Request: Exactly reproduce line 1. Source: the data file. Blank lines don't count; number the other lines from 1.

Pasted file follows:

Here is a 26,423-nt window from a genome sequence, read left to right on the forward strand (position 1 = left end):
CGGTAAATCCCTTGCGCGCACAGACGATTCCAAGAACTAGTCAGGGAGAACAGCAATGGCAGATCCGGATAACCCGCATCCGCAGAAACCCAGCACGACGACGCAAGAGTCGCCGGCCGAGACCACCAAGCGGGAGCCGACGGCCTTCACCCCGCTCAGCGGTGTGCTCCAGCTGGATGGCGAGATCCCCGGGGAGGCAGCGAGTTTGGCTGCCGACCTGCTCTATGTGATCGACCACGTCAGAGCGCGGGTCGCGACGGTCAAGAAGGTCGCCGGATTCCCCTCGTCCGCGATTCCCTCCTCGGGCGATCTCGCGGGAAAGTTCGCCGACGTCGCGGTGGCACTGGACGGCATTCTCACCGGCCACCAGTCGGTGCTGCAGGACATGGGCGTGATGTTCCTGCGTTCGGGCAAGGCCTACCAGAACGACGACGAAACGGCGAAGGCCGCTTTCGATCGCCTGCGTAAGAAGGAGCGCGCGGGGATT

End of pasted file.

Here is a 26,423-nt window from a genome sequence, read left to right on the forward strand (position 1 = left end):